Originally published on btchflicks.com, February 24, 2016
It’s been more than a decade and Grey’s Anatomy still thrills us with harrowing medical mysteries, last minute life-saving surgeries and, of course, surgeons hooking up in on-call rooms and falling in love from across the OR table. The TV series has always been as much about its surgeons’ personal lives as it has been about the medicine. With an ever-growing cast of colorful characters, it’s no wonder why the show still pulls great ratings week after week. The show has been praised numerous times for its diversity, heralding Shonda Rhimes for her use of colorblind casting, not assigning a specific race to the characters she writes, which created a racially diverse fictional world. While colorblind casting promotes a greater variety of races on screen and normalizes diversity, erasing a character’s color can lead to other issues; issues made all the more noticeable in the heart ofGrey’s Anatomy’s most prominent narrative: relationships.
From I Love Lucy‘s Lucy and Ricky to Boy Meets World‘s Angela and Shawn, interracial relationships aren’t new to television and have been on the rise in recent years. From 30-minute comedies to hour long dramas, interracial relationships are becoming more common to see on TV. Brooklyn Nine-Nine, The Mindy Project, The Walking Dead, and The Fosters to name a few all feature interracial couples that are fundamental to their shows. However, Grey’s leads the pack by miles on the amount of interracial pairings featured in comparison to shows that can boast only one or two. Granted, it’s easier for Grey’s Anatomy to contain a multitude of interracial relationships because of its famed colorblind casting. The cast has been racially diverse since its inception in 2005 and a cornerstone of the show is the tumultuous relationships the surgeons have with each other, so it only makes sense that the two would overlap. While Grey’s Anatomy has a very large multiracial cast that leads to some impressive representation, its reluctance to discuss race doesn’t give it the opportunity to further explore intricacies of interracial relationships.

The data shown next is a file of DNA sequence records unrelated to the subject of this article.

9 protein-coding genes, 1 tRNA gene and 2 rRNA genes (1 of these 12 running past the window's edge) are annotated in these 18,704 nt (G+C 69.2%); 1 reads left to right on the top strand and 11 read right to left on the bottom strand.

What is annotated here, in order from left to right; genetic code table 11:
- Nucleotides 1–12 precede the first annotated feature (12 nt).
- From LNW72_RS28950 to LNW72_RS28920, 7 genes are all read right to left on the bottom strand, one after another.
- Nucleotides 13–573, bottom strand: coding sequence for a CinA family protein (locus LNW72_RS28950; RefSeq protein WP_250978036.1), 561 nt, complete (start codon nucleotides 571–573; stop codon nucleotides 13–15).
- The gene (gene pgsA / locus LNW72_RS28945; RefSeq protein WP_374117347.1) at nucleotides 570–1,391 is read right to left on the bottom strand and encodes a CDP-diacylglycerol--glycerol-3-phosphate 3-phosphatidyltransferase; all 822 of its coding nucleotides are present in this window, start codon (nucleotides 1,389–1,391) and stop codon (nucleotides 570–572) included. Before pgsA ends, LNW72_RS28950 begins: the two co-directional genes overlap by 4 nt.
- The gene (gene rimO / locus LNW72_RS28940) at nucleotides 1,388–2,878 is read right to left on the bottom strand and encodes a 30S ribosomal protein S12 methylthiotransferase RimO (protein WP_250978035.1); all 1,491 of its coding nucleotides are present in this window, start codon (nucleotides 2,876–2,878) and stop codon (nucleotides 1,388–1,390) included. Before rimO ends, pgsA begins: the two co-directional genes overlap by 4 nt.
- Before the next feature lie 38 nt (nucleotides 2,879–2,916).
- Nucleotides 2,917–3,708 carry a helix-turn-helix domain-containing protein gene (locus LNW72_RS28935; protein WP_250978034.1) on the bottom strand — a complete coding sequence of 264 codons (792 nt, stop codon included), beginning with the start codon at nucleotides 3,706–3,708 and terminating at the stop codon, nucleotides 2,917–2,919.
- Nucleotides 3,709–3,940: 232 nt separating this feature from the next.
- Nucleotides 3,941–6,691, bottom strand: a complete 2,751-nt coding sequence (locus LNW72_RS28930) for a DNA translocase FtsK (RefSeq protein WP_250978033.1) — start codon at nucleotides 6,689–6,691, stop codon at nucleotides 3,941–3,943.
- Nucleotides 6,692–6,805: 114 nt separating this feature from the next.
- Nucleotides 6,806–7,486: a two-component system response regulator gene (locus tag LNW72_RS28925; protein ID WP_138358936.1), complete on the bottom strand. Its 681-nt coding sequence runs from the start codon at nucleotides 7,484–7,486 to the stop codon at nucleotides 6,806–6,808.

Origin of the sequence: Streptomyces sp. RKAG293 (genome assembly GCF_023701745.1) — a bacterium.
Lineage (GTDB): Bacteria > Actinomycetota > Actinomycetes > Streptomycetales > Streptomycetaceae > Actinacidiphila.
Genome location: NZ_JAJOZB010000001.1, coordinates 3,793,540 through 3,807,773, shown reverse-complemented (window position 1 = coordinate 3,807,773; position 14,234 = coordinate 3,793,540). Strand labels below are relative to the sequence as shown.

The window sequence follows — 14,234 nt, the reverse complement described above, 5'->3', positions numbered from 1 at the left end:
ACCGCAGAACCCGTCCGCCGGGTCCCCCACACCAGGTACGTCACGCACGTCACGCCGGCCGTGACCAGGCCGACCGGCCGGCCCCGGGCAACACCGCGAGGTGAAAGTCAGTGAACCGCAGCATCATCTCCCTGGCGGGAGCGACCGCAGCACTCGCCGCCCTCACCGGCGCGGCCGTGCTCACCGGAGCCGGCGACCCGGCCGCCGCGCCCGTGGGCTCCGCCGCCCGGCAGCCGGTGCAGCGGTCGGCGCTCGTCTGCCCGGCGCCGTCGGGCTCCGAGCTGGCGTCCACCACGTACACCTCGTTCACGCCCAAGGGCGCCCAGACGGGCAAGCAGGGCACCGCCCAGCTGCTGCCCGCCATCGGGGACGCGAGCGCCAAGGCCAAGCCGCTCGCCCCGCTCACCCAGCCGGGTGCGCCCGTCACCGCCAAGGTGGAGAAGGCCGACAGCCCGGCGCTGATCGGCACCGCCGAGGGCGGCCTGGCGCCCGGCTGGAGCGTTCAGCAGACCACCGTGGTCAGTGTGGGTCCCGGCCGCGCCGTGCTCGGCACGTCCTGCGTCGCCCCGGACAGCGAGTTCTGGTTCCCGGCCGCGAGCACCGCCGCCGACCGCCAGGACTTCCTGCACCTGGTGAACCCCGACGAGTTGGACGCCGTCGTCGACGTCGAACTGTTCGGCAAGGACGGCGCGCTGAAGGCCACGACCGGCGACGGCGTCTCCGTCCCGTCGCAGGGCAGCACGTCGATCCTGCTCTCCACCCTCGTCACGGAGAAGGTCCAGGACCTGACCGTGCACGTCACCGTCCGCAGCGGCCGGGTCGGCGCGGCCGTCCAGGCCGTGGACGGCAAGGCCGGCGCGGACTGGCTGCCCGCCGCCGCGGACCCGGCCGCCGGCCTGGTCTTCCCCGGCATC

Out of the 39 major, plot-related relationships that have been featured on Grey’ssince season one, 14 of them have been interracial, putting them just over 35%. Comparatively, according to the Pew Research Center, in 2013 interracial marriages were at a record high of 13%. Not every interracial pairing is or has been married, but the percentage of interracial couples on Grey’s is pretty substantial in comparison to both real-life statistics and other television shows.
Despite the diversity of the cast, the majority of the characters are white and the majority of the relationships have one white person in them. According to Vulture, it would seem that “interracial pairings in popular culture still tend to necessitate one white person.” There have only been two interracial relationships on the show that weren’t half white; Cristina’s tumultuous broken engagement to Burke and her on-call room hook ups with her intern Shane Ross in season 10. Callie, the only Latinx character on the show, has also only ever slept with, dated, and married white people, while Cristina, the only Asian American main character on the show, has dated, hooked up with, and married men of different races.
Just like every relationship in Grey-Sloan, every interracial relationship is laced with explosive drama; Grey’s Anatomy has never shied away from important and sometimes uncomfortable topics. Cristina and Owen’s relationship is full of disagreements and tense arguments over their different stances on having kids and her subsequent abortion. Callie and Erica catalyzed Callie discovering her sexuality. Callie and Arizona share similar problems to Cristina and Owen: both couples disagree (at least initially) over children, and both couples deal with a partner’s infidelity. Jackson and April argue about how to raise their children and deal with her enlisting in the army, leaving him to deal with his grief over the death of their son by himself. Jo and Jason break up after Jo kicks his ass, with a brief dialogue about male victims of domestic violence. Strangely enough, although Richard faces some subtle racism in “The Time Warp,” when an attending tells him that “ten years ago, [he] wouldn’t have even been allowed in this program” after arguing about whether or not to treat a patient with AIDS, race isn’t a factor when it comes to his relationship with Ellis Grey. Their relationship also leads to myriad other problems, including Richard’s alcoholism, the tension over the two each cheating on their respective spouses, and eventually, more relevant to the present time in the show, how Ellis’s cheating and her relationship effects Meredith’s own life.
From Cristina and Owen’s explosive argument over her abortion to Arizona’s occasional annoyance with Callie’s bisexuality, these couples deal with a wide spectrum of issues. It isn’t like serious and sometimes touchy subjects are off-limits inside of these relationships. So why is race never discussed?